To empower more people and organizations to accurately understand and act on their data.
I study the challenges statistical non-experts face when collecting and analyzing data, develop and deploy open-source tools that address these challenges, and theorize about how the data analysis process fits into larger theories of sensemaking and scientific discovery. To develop new tools, I identify and design abstractions that enable analysts to leverage their domain expertise to achieve their analysis goals without losing sight of why they started down the statistical rabbit hole in the first place.
My PhD work has focused on designing for domain exerts who are not statistical or programming experts (e.g., many researchers). I’ve been lucky to have collaborators at the Institute of Health Metrics and Evaluation and elsewhere who inspire and motivate this work!
is a mixed-initiative system
that guides users to author generalized linear models and generalized linear models with mixed-effects. Tisane (i) provides a high-level study design specification language
for expressing conceptual and data measurement relationships between variables, (ii) represents variable relationships in an internal graph representation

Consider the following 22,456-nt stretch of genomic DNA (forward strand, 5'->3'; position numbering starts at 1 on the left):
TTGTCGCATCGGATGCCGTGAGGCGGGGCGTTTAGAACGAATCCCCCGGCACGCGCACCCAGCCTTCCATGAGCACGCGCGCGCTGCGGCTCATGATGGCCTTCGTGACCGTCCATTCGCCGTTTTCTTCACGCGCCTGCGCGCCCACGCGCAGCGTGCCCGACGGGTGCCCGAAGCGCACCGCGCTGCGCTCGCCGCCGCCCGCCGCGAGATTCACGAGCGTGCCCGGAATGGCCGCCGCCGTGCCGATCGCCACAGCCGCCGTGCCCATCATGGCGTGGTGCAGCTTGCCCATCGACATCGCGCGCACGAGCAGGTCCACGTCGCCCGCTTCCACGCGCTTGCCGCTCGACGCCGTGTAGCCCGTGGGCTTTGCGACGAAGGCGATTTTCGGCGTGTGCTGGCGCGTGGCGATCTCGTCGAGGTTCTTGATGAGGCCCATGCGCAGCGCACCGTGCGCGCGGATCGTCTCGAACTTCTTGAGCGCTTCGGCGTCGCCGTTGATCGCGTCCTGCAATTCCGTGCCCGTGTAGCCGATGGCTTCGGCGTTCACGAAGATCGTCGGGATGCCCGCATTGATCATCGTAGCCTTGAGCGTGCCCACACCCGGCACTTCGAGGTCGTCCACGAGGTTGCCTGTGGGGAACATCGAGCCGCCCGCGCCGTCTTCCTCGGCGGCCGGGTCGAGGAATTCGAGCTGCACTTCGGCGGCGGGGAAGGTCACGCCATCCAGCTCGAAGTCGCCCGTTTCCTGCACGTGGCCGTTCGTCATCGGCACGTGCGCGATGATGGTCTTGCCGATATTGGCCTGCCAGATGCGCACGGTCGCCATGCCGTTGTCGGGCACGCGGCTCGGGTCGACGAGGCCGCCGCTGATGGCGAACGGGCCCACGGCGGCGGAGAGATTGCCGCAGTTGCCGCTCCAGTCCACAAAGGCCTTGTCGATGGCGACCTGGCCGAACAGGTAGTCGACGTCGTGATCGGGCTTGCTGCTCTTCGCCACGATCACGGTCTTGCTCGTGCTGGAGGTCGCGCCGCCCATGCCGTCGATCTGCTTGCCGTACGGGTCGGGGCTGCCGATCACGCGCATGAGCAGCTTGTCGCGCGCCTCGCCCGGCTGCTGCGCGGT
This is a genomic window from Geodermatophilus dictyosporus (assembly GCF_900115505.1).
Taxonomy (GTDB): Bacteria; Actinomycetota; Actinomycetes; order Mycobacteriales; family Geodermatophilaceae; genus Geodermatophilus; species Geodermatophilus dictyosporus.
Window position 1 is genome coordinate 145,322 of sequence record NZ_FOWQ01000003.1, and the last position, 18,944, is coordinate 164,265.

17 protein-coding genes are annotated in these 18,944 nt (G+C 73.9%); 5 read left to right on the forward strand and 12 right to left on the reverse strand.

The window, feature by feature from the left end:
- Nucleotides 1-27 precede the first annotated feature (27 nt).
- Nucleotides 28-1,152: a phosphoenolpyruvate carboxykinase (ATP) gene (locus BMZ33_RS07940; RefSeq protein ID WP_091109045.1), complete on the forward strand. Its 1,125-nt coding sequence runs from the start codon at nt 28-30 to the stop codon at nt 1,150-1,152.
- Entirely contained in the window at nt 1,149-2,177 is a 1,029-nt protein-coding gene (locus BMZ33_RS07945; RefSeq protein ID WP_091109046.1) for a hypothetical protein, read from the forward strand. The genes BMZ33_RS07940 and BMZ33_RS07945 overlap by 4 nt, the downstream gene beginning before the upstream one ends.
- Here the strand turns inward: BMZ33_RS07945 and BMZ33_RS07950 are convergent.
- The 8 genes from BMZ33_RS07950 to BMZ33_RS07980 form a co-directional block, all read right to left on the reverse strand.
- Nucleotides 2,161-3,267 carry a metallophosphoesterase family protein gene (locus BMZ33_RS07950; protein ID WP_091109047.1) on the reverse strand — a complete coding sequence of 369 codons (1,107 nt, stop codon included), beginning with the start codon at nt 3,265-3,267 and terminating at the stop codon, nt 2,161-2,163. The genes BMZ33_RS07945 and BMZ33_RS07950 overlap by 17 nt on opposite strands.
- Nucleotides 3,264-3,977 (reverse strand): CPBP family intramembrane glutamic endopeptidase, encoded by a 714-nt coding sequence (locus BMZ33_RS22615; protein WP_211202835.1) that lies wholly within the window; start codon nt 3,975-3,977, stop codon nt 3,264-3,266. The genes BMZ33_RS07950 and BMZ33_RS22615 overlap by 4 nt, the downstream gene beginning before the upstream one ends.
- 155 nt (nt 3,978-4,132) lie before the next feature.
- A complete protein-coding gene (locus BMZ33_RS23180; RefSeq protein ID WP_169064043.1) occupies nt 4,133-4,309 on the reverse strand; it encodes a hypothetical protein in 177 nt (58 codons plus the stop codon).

used to generate a space of possible linear models (based on causal modeling), and (iii) guides users through an interactive disambiguation
process where users answer questions to arrive at a final linear model. Tisane outputs a script for fitting a single model and diagnosing it via visualization.
is high-level domain-specific language for directly expressing study designs, assumptions about data, and hypotheses that are used to infer valid Null Hypothesis Significance Tests. Tea's runtime system compiles the input program into a set of logical constraints. Tea solves these constraints to identify a set of statistical tests that will test a user's hypothesis and respect statistical test assumptions about the data (e.g., disttribution, variance).
Theory of statistical analysis authoring
is a dual-search process that involves iterating on conceptual and statistical models. To formalize hypotheses, analysts must align three sets of concerns: conceptual domain knowledge, data collection details, and statistical methods. Existing tools do not explicitly scaffold this hypothesis formalization process.
Current tools require statistical expertise to navigate idiosyncractic taxonomies of statistical methods and programming expertise to use APIs, which may be overloaded and unintuitive. The considerations and skills required of analysts is often great enough that analysts seek shortcuts--adapting their hypotheses to their limited statistical knowledge, choosing suboptimal analysis methods-- and make mistakes. This is why new progarmming tools that explicitly scaffold the hypothesis formalization process could not only ease analysts' experiences but also reduce the errors and suboptimal analysis choices they make.